Voyager 2 sending back eerie' music of the spheres'
Fred Scarf is one of the few people on Earth who listens to the song of other planets and the only one who synthesizes them into the "music of the spheres." The TRW Inc. scientist has an instrument on the National Aeronautics and Space Administration's (NASA) Voyager 2 spacecraft which he describes as "sort of a car radio antenna attached to a tape recorder." This picks up the radio waves generated in the vicinity of the spacecraft. Lately, Dr. Scarf has rigged up a microcomputer and music synthesizer to turn the noise of space and planets into a "Star Wars"-style siren song.Skip to next paragraph
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(His instrument, known as the Plasma Wave Detector, was not one of those affected by Voyager's recent problems. Over the weekend the Voyager flight team got the Lazy Susan-type platform that held the spacecraft's cameras and several other instruments operating predictably again. Following a series of tests, they now believe some dust or debris may have been caught in the gears. When the spacecraft cut across the plane of Saturn's rings Aug. 25, the plasma detector picked up a brief and extremely intense burst of noise that Dr. Scarf interprets as caused by a hail of tiny dust particles falling on the spacecraft.
Normally, the sounds that Dr. Scarf records have an eerie quality. Delicate, crystalline tones; bird-like chirps; deep, booming notes, and piercing whistles weave in complex and haunting patterns. Gustav Holst -- composer of the symphony "the Planets" -- would have been edified.
Actually, Dr. Scarf acknowledges, if you were riding on the distant spacecraft that has just looped by Saturn and begun its five-year journey to Uranus, you wouldn't hear much. The interplanetary void is as silent as you might imagine. However, this same space is noisy in radio frequencies; Dr. scarf simply is converting this inaudible cacophony into audible sounds.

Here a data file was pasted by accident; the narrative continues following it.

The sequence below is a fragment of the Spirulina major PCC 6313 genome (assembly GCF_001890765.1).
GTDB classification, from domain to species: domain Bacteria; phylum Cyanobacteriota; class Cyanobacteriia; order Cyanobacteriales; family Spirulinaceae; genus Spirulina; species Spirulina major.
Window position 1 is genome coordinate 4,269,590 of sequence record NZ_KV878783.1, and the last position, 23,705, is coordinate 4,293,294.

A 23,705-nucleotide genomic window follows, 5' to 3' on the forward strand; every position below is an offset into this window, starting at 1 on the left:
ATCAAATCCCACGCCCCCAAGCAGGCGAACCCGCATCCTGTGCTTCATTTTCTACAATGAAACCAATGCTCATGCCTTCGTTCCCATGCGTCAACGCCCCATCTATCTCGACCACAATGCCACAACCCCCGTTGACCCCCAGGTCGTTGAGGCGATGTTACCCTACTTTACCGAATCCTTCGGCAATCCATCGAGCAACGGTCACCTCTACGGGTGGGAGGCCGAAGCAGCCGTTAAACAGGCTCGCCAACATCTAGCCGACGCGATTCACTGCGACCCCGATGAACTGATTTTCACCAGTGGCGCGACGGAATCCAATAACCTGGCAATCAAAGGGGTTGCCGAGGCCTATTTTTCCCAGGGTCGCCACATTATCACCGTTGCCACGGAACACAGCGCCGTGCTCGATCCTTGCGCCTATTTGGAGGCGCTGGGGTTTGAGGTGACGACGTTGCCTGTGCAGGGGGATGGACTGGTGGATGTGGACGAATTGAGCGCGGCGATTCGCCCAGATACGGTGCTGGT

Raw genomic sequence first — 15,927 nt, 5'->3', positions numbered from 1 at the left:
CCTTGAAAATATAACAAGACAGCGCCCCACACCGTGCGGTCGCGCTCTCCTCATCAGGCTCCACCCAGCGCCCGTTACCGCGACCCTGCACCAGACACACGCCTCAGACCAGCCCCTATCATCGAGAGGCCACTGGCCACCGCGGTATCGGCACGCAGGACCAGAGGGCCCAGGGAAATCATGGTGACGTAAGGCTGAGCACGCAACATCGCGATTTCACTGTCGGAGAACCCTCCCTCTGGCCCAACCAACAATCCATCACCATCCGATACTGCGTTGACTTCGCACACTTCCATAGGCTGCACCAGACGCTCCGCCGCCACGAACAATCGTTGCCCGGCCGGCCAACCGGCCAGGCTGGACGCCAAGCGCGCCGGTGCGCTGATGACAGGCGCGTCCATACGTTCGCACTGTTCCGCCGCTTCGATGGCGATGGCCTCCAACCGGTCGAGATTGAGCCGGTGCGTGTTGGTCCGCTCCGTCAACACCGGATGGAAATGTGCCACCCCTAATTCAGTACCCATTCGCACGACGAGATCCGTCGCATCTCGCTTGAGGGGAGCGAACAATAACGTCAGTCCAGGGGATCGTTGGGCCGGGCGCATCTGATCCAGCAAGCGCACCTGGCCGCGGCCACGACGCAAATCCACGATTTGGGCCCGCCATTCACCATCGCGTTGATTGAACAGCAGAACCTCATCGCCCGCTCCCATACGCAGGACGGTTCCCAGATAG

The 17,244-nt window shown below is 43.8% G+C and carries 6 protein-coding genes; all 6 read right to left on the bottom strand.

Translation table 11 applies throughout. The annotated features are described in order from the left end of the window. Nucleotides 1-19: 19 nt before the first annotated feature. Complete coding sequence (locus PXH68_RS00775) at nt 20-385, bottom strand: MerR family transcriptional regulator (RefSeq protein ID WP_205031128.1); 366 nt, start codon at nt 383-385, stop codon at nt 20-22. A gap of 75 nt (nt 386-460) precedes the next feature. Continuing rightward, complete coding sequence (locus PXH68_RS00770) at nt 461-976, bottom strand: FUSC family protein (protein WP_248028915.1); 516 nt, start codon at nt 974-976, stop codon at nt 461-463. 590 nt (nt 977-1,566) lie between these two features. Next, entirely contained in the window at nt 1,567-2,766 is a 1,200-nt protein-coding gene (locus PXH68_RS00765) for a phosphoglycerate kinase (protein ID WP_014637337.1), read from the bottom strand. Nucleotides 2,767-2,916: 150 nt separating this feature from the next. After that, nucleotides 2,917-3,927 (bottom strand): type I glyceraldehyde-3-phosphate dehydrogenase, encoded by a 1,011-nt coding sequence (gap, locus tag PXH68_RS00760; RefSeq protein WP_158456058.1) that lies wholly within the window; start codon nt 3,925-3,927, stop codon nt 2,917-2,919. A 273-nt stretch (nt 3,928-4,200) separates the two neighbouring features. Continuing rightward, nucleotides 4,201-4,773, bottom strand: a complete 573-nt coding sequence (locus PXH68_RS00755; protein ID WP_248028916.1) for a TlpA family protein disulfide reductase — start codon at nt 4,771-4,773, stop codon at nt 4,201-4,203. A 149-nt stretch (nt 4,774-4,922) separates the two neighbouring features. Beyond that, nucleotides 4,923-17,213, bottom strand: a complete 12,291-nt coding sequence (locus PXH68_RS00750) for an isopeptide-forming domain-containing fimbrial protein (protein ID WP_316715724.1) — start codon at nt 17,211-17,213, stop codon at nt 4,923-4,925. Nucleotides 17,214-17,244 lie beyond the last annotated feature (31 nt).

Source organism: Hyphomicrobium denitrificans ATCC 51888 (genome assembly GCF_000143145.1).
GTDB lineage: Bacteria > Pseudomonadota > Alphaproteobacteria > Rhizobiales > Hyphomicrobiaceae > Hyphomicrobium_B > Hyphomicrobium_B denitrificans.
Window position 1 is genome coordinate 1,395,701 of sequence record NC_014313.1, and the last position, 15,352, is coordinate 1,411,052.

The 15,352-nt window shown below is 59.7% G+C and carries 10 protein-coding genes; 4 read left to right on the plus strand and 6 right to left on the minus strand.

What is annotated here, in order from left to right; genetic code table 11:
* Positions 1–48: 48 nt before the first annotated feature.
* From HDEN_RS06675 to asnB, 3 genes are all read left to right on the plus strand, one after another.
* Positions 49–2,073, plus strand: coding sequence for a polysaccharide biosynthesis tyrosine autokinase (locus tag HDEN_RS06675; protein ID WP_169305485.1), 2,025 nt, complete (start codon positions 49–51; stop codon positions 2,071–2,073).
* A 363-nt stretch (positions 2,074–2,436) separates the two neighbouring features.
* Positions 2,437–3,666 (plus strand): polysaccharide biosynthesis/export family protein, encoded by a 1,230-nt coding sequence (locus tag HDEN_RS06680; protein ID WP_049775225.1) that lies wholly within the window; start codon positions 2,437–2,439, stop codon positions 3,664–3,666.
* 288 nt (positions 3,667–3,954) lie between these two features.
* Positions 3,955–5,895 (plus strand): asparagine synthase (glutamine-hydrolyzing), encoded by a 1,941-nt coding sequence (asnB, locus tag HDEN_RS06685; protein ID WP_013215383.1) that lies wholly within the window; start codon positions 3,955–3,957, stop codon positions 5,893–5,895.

In the almost-empty space between planets, radio noise is caused by the solar wind, the current of electrically charged particles -- electrons, protons, and ions -- that stream continuosly outward from the Sun.
Dr. Scarf also has an instrument on the International Sun Earth Explorer, which sits in space just sunward of Earth. On one tape he has synthesized the onset of a solar storm, and intense burst of charged particles which can interfere with communications and electrical power grids on Earth. Four or five hours before the storm strikes our home planet, the satellite detects warbling tones presaging the storm. "As a result we can give several hours warning rather than only a half hour," Dr. scarf explains.
The radio music of the planets has a more complicated origin. Many planets, including Earth, Jupiter, and Saturn, are surrounded by an invisible magnetic atmosphere, called a magnetosphere.
Although this magnetic atmosphere is intangible, it is extremely important. Some animals, and possibly even humans, unconsciously sense the magnetic field and so have an innate sense of direction. Without a magnetosphere a compass would not point north and the northern and southern lights would not exist in their present form. Even more importantly, the magnetosphere protects Earth's surface from cosmic rays and other potentially damaging radiation from outer space.
"Without a magnetosphere, life would have evolved in a totally different fashion," explains Dr. Scarf.
In addition, the magnetosphere gives Earth its natural radio voice. Earth for instance, emits an unearthly "chorus." At least this is the nickname that scientists have given the chirping, birdlike vibrations that emanate from the region above the aurorae.